Canadian officials and experts have sought to assure the vaccine is safe, after several countries paused its use.
The European Union’s medicines regulator has said the benefits of using the AstraZeneca vaccine against COVID-19 still outweigh the risks of side effects, as a growing number of mostly European countries have halted the use of the jab amid a few fatal cases of blood clotting.
Speaking during a news briefing on Tuesday, Emer Cooke, head of the European Medicines Agency (EMA), said the body was investigating all the available data and clinical circumstances of each case to deliver a conclusion on Thursday afternoon.
Despite the probe not being completed, Cooke stressed the EMA is “firmly convinced that the AstraZeneca vaccine, in preventing COVID-19 with its associated risk of hospitalisations and deaths, outweighs the risks of side effects”.
The World Health Organization (WHO) aligned last week with the EU regulator position saying there was no evidence the vaccine carries an increased risk of blood clots.
Cooke also noted that thousands of people across the EU develop thromboses every year for a variety of reasons and that there were no reports of increased blood clots in the clinical studies of the vaccine developed by AstraZeneca with the University of Oxford.
Still, experts would undertake a “very rigorous analysis”, she said.
More than 16 countries – including Germany, Italy, France and Spain – have suspended the use of the jab after about 37 reports of blood clots and at least five deaths among people who had received the shot.
Some scientists caution that such a figure is lower than what would occur naturally in a general population, considering that the AstraZeneca vaccine has been administered to more than 17 million people in the EU and Britain.
“The evidence is that AstraZeneca vaccine has been given to millions … and we have found that there is no link with the development of blood clots in excess of what normally happens,” Bharat Pankhania, senior lecturer at the University of Exeter College of Medicine, told Al Jazeera.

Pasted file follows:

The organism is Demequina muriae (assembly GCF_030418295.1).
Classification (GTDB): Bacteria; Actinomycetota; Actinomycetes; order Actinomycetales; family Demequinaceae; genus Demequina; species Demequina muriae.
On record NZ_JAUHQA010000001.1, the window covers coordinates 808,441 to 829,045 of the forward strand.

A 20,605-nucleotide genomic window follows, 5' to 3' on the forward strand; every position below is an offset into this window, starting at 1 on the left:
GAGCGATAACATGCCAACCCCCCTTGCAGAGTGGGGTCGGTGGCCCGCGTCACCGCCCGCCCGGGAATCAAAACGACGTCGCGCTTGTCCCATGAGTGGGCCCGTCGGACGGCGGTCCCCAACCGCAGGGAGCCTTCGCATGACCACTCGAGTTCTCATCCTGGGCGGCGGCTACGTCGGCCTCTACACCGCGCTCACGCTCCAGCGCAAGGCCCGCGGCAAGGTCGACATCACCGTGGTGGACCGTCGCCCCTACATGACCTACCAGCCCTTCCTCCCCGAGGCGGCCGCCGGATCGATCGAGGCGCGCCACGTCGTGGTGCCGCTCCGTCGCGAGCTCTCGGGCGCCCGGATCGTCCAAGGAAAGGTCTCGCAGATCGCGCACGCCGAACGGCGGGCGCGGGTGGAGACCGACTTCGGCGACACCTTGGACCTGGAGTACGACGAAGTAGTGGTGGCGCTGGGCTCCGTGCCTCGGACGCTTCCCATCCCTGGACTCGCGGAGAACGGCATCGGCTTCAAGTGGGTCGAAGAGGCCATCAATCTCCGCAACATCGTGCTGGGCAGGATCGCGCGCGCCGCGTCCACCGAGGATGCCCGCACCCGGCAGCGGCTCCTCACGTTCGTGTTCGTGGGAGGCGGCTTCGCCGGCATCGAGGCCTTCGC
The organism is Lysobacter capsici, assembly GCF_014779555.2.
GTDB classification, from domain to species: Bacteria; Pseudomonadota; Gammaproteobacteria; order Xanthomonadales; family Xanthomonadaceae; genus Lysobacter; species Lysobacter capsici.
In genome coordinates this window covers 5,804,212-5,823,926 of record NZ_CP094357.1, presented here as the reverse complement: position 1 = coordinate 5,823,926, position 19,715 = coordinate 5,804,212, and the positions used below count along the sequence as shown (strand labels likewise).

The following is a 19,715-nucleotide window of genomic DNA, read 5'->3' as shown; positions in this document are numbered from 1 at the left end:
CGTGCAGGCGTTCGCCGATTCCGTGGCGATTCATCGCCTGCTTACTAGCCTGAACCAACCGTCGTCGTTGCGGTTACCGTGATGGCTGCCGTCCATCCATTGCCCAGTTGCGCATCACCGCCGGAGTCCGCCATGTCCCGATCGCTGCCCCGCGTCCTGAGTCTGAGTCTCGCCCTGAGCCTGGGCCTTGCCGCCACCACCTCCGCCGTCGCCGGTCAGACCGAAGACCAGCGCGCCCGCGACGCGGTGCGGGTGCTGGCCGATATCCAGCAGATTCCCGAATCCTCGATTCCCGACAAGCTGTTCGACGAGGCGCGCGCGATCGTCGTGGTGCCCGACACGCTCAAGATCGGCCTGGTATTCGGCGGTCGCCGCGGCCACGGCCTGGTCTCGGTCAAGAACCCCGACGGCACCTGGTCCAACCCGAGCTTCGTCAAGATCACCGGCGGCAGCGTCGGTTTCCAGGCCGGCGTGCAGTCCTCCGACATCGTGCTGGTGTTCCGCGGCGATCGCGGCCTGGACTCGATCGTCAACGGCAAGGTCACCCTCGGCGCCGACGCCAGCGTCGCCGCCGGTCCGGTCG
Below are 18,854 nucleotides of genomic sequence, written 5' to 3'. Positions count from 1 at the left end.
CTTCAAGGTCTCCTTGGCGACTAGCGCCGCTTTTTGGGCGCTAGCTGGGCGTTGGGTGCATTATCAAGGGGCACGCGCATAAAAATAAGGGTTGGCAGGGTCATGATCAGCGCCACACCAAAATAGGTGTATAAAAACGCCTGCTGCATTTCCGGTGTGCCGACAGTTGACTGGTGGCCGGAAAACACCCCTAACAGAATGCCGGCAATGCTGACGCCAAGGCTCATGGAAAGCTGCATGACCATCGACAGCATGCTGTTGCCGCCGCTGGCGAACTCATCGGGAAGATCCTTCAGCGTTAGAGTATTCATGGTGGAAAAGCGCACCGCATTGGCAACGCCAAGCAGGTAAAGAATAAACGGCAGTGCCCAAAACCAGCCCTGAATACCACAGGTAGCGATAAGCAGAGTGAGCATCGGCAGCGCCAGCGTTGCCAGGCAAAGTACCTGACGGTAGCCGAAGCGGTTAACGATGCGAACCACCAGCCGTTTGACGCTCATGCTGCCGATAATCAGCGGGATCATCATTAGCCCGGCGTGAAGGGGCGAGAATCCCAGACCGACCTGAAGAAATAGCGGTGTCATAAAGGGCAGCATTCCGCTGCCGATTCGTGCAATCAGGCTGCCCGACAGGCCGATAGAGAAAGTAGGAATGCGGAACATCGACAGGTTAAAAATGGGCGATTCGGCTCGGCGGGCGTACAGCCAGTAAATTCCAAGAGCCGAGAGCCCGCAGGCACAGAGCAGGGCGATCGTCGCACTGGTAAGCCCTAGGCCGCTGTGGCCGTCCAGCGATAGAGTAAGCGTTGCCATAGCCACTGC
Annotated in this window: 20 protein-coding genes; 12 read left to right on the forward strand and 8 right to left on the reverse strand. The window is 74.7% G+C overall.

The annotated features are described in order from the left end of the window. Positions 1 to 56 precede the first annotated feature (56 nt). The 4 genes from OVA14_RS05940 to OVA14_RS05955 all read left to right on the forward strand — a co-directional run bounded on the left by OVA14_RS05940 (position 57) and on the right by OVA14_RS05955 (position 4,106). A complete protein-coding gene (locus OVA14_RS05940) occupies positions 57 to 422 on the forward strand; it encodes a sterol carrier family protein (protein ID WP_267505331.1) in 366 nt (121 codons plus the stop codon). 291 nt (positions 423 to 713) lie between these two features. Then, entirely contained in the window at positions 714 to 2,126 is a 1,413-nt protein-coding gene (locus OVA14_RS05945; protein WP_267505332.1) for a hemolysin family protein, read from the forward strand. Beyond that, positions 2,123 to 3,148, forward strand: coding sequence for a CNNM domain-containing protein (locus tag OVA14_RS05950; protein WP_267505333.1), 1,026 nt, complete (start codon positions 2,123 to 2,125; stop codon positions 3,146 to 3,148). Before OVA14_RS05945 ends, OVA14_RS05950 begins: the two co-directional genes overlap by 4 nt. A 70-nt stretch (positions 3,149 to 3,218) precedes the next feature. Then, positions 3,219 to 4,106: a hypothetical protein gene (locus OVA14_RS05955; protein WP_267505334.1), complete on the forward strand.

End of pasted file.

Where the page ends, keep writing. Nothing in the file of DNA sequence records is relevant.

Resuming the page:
“It is rather a coincidence rather than a link,” he added.
Europe has the luxury to be able to pick from several vaccine candidates — but the decision is still not an easy one on the continent, where the virus is again surging and where the vaccination campaign has repeatedly stumbled.
In the past week, COVID-19 infections have begun to rise steadily, from 200 per million in mid-February to 270 per million last weekend. That level is still a long way off from the EU record of 490 per million in November, but a worrying trend nonetheless.
Many countries have placed their bets on the AstraZeneca vaccine which is cheaper and easier to handle than some other shots. The jab has so far played a huge role in the global initiative to ensure vaccines get to poorer countries, known as COVAX.
However, the WHO reiterated on Friday that the AstraZeneca batches now under scrutiny were manufactured in Europe, while the drugmaker’s vaccines destined to COVAX were being produced by manufacturers in India and South Korea.
The difficulty of choosing weather to halt the vaccine rollout was clear in Thailand, the first country outside Europe to temporarily suspend the use of the AstraZeneca vaccine, only to recant on Tuesday — when its prime minister received a dose.
“There are people who have concerns,” Prayuth Chan-ocha said after getting the shot. “But we must believe doctors, believe in our medical professionals.”
Many other countries in Asia have likewise shrugged off concerns, though Indonesia halted the use of the shot this week, saying it would wait for a WHO report on the issue.